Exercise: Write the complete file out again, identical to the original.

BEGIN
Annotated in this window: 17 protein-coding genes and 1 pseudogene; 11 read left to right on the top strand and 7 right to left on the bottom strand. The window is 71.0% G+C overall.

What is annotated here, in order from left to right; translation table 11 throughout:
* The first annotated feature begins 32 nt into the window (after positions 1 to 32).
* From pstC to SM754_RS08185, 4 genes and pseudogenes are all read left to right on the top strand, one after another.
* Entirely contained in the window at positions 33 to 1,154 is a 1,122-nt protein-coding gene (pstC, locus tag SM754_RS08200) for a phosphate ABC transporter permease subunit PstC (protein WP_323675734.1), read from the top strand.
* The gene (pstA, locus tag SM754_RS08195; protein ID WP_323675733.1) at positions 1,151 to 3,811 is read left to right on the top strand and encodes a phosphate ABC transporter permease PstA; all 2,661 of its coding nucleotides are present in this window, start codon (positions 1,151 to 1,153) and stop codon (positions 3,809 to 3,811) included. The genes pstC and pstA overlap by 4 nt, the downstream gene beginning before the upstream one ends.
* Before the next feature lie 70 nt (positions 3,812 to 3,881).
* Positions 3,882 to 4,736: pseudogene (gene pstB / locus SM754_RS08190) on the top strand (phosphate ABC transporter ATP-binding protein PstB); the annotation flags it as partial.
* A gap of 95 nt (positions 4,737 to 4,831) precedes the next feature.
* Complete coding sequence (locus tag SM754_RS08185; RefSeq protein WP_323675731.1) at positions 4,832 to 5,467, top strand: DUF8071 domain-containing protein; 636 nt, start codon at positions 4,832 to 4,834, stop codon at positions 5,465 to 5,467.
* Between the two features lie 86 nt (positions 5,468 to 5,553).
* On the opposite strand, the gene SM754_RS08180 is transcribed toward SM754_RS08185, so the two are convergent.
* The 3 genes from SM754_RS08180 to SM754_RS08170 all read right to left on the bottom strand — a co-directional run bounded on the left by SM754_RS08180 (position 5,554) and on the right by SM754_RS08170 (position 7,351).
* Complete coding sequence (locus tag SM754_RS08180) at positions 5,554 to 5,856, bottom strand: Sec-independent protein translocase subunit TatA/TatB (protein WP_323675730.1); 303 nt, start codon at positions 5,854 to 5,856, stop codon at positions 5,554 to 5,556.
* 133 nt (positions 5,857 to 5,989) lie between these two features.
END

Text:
Annotated in this window: 17 protein-coding genes and 1 pseudogene; 11 read left to right on the top strand and 7 right to left on the bottom strand. The window is 71.0% G+C overall.

What is annotated here, in order from left to right; translation table 11 throughout:
* The first annotated feature begins 32 nt into the window (after positions 1 to 32).
* From pstC to SM754_RS08185, 4 genes and pseudogenes are all read left to right on the top strand, one after another.
* Entirely contained in the window at positions 33 to 1,154 is a 1,122-nt protein-coding gene (pstC, locus tag SM754_RS08200) for a phosphate ABC transporter permease subunit PstC (protein WP_323675734.1), read from the top strand.
* The gene (pstA, locus tag SM754_RS08195; protein ID WP_323675733.1) at positions 1,151 to 3,811 is read left to right on the top strand and encodes a phosphate ABC transporter permease PstA; all 2,661 of its coding nucleotides are present in this window, start codon (positions 1,151 to 1,153) and stop codon (positions 3,809 to 3,811) included. The genes pstC and pstA overlap by 4 nt, the downstream gene beginning before the upstream one ends.
* Before the next feature lie 70 nt (positions 3,812 to 3,881).
* Positions 3,882 to 4,736: pseudogene (gene pstB / locus SM754_RS08190) on the top strand (phosphate ABC transporter ATP-binding protein PstB); the annotation flags it as partial.
* A gap of 95 nt (positions 4,737 to 4,831) precedes the next feature.
* Complete coding sequence (locus tag SM754_RS08185; RefSeq protein WP_323675731.1) at positions 4,832 to 5,467, top strand: DUF8071 domain-containing protein; 636 nt, start codon at positions 4,832 to 4,834, stop codon at positions 5,465 to 5,467.
* Between the two features lie 86 nt (positions 5,468 to 5,553).
* On the opposite strand, the gene SM754_RS08180 is transcribed toward SM754_RS08185, so the two are convergent.
* The 3 genes from SM754_RS08180 to SM754_RS08170 all read right to left on the bottom strand — a co-directional run bounded on the left by SM754_RS08180 (position 5,554) and on the right by SM754_RS08170 (position 7,351).
* Complete coding sequence (locus tag SM754_RS08180) at positions 5,554 to 5,856, bottom strand: Sec-independent protein translocase subunit TatA/TatB (protein WP_323675730.1); 303 nt, start codon at positions 5,854 to 5,856, stop codon at positions 5,554 to 5,556.
* 133 nt (positions 5,857 to 5,989) lie between these two features.